|Original author(s)||Van Jacobson|
|Developer(s)||Microsoft, ReactOS Contributors|
|License||Microsoft Windows: Proprietary commercial software|
ReactOS: GNU General Public License
tracert are computer network diagnostic commands for displaying possible routes (paths) and measuring transit delays of packets across an Internet Protocol (IP) network. The history of the route is recorded as the round-trip times of the packets received from each successive host (remote node) in the route (path); the sum of the mean times in each hop is a measure of the total time spent to establish the connection. Traceroute proceeds unless all (usually three) sent packets are lost more than twice; then the connection is lost and the route cannot be evaluated. Ping, on the other hand, only computes the final round-trip times from the destination point.
For Internet Protocol Version 6 (IPv6) the tool sometimes has the name
traceroute is available on many modern operating systems. On Unix-like systems such as FreeBSD, macOS, and Linux it is available as a command line tool. Traceroute is also graphically accessible in macOS within the Network Utilities suite; these utilities have been deprecated since the release of macOS Big Sur.
Microsoft Windows and ReactOS provide a program named
tracert that performs the same route-tracing function. Windows NT-based operating systems also provide PathPing, which combines the functionality of ping with that of tracert. The ReactOS version was developed by Ged Murphy and is licensed under the GPL.
On Unix-like operating systems, traceroute sends, by default, a sequence of User Datagram Protocol (UDP) packets, with destination port numbers ranging from 33434 to 33534; the implementations of traceroute shipped with Linux, FreeBSD, NetBSD, OpenBSD, DragonFly BSD, and macOS include an option to use ICMP Echo Request packets (-I), or any arbitrary protocol (-P) such as UDP, TCP using TCP SYN packets, or ICMP.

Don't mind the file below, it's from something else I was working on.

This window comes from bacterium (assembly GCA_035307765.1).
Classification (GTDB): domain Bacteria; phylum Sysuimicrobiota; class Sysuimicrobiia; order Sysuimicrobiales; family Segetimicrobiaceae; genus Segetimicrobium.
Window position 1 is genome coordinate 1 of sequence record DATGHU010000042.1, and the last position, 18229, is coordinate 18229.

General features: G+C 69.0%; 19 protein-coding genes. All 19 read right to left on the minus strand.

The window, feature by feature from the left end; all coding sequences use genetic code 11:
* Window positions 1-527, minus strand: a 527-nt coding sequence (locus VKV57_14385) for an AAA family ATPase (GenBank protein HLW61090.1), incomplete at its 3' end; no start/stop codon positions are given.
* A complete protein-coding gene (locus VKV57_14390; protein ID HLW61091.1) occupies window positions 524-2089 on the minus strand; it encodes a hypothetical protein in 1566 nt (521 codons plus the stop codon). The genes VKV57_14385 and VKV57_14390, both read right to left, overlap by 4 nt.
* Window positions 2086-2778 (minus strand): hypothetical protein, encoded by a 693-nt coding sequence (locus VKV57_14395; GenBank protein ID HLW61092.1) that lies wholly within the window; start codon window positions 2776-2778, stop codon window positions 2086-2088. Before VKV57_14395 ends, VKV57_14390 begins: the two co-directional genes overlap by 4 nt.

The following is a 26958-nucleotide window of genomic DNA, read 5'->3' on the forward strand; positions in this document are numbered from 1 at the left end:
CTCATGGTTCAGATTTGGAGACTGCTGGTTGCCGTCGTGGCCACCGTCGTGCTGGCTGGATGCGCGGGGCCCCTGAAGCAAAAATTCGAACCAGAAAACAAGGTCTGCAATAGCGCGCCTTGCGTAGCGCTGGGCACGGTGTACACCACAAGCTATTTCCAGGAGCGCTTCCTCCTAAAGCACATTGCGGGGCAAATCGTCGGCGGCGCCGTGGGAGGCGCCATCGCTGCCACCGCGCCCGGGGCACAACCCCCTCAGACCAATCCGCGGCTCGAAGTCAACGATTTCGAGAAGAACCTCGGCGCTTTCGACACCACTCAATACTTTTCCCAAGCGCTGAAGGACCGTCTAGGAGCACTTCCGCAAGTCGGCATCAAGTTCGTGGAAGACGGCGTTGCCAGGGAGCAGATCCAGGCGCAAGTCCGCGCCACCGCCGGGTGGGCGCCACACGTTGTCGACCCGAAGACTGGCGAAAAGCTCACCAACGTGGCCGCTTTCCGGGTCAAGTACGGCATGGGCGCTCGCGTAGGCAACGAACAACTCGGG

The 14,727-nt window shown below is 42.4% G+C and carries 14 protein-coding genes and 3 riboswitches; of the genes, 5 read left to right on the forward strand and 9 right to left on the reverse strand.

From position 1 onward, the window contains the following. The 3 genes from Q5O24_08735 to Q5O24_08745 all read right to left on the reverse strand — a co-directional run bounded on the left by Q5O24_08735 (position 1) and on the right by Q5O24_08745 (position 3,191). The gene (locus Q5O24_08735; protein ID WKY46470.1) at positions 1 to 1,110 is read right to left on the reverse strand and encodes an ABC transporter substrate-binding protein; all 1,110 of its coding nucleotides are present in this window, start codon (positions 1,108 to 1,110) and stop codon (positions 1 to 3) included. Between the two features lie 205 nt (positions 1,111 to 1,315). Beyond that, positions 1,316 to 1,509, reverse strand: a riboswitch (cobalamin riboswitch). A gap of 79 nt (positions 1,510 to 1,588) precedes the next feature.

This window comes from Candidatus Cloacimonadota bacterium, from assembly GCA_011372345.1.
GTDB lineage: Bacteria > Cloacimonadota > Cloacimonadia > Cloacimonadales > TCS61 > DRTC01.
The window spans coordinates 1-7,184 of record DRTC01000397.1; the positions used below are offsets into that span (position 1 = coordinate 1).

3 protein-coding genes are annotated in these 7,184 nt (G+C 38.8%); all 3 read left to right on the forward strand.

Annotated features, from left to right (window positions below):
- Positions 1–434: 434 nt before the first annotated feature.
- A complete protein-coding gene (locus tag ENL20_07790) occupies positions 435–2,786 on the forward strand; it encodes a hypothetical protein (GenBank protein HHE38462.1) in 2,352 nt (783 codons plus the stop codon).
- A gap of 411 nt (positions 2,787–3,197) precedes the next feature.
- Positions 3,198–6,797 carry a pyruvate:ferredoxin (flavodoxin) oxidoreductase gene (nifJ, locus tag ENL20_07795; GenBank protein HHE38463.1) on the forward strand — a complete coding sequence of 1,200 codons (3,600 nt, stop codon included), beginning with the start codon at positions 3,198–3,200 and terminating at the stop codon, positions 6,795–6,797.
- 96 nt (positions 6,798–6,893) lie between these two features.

On Windows, tracert sends ICMP Echo Request packets, rather than the UDP packets traceroute sends by default.
The time-to-live (TTL) value, also known as hop limit, is used in determining the intermediate routers being traversed towards the destination. Traceroute sends packets with TTL values that gradually increase from packet to packet, starting with TTL value of one. Routers decrement TTL values of packets by one when routing and discard packets whose TTL value has reached zero, returning the ICMP error message ICMP Time Exceeded. For the first set of packets, the first router receives the packet, decrements the TTL value and drops the packet because it then has TTL value zero. The router sends an ICMP Time Exceeded message back to the source. The next set of packets are given a TTL value of two, so the first router forwards the packets, but the second router drops them and replies with ICMP Time Exceeded. Proceeding in this way, traceroute uses the returned ICMP Time Exceeded messages to build a list of routers that packets traverse, until the destination is reached and returns an ICMP Destination Unreachable message if UDP packets are being used or an ICMP Echo Reply message if ICMP Echo messages are being used.
The timestamp values returned for each router along the path are the delay (latency) values, typically measured in milliseconds for each packet.
The sender expects a reply within a specified number of seconds. If a packet is not acknowledged within the expected interval, an asterisk is displayed. The Internet Protocol does not require packets to take the same route towards a particular destination, thus hosts listed might be hosts that other packets have traversed. If the host at hop #N does not reply, the hop is skipped in the output.